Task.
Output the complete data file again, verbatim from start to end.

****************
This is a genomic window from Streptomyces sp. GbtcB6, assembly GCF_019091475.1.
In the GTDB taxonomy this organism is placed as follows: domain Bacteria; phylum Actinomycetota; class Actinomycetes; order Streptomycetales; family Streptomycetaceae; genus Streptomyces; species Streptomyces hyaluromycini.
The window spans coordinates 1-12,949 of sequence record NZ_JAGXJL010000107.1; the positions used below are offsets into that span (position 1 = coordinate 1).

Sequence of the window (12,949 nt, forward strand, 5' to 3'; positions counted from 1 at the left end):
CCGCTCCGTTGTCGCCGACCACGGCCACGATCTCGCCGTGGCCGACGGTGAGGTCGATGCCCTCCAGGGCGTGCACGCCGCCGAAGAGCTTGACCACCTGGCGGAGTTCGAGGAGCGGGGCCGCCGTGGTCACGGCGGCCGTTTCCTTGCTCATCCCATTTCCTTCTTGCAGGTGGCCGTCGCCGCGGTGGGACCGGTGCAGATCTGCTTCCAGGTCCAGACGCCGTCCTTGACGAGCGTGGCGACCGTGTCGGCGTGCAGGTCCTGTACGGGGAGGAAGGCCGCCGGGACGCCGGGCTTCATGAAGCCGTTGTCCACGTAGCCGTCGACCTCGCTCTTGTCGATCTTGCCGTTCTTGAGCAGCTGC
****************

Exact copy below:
This is a genomic window from Streptomyces sp. GbtcB6, assembly GCF_019091475.1.
In the GTDB taxonomy this organism is placed as follows: domain Bacteria; phylum Actinomycetota; class Actinomycetes; order Streptomycetales; family Streptomycetaceae; genus Streptomyces; species Streptomyces hyaluromycini.
The window spans coordinates 1-12,949 of sequence record NZ_JAGXJL010000107.1; the positions used below are offsets into that span (position 1 = coordinate 1).

Sequence of the window (12,949 nt, forward strand, 5' to 3'; positions counted from 1 at the left end):
CCGCTCCGTTGTCGCCGACCACGGCCACGATCTCGCCGTGGCCGACGGTGAGGTCGATGCCCTCCAGGGCGTGCACGCCGCCGAAGAGCTTGACCACCTGGCGGAGTTCGAGGAGCGGGGCCGCCGTGGTCACGGCGGCCGTTTCCTTGCTCATCCCATTTCCTTCTTGCAGGTGGCCGTCGCCGCGGTGGGACCGGTGCAGATCTGCTTCCAGGTCCAGACGCCGTCCTTGACGAGCGTGGCGACCGTGTCGGCGTGCAGGTCCTGTACGGGGAGGAAGGCCGCCGGGACGCCGGGCTTCATGAAGCCGTTGTCCACGTAGCCGTCGACCTCGCTCTTGTCGATCTTGCCGTTCTTGAGCAGCTGC